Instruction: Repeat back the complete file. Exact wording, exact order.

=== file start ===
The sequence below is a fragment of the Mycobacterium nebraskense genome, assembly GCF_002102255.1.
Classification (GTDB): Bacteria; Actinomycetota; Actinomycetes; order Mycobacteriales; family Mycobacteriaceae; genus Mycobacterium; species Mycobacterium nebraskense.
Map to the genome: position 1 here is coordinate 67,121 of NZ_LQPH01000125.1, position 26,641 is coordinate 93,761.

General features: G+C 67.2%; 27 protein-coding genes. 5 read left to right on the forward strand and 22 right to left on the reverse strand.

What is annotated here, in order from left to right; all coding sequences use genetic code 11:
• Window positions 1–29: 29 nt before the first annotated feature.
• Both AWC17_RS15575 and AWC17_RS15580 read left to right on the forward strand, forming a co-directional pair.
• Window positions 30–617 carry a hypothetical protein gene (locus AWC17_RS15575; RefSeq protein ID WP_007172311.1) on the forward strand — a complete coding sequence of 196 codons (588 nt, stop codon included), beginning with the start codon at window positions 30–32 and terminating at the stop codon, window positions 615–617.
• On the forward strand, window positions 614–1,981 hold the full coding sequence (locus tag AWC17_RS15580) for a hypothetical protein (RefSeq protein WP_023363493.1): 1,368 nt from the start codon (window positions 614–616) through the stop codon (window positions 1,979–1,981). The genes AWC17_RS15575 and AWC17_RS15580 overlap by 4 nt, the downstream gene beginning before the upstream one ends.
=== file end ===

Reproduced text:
The sequence below is a fragment of the Mycobacterium nebraskense genome, assembly GCF_002102255.1.
Classification (GTDB): Bacteria; Actinomycetota; Actinomycetes; order Mycobacteriales; family Mycobacteriaceae; genus Mycobacterium; species Mycobacterium nebraskense.
Map to the genome: position 1 here is coordinate 67,121 of NZ_LQPH01000125.1, position 26,641 is coordinate 93,761.

General features: G+C 67.2%; 27 protein-coding genes. 5 read left to right on the forward strand and 22 right to left on the reverse strand.

What is annotated here, in order from left to right; all coding sequences use genetic code 11:
• Window positions 1–29: 29 nt before the first annotated feature.
• Both AWC17_RS15575 and AWC17_RS15580 read left to right on the forward strand, forming a co-directional pair.
• Window positions 30–617 carry a hypothetical protein gene (locus AWC17_RS15575; RefSeq protein ID WP_007172311.1) on the forward strand — a complete coding sequence of 196 codons (588 nt, stop codon included), beginning with the start codon at window positions 30–32 and terminating at the stop codon, window positions 615–617.
• On the forward strand, window positions 614–1,981 hold the full coding sequence (locus tag AWC17_RS15580) for a hypothetical protein (RefSeq protein WP_023363493.1): 1,368 nt from the start codon (window positions 614–616) through the stop codon (window positions 1,979–1,981). The genes AWC17_RS15575 and AWC17_RS15580 overlap by 4 nt, the downstream gene beginning before the upstream one ends.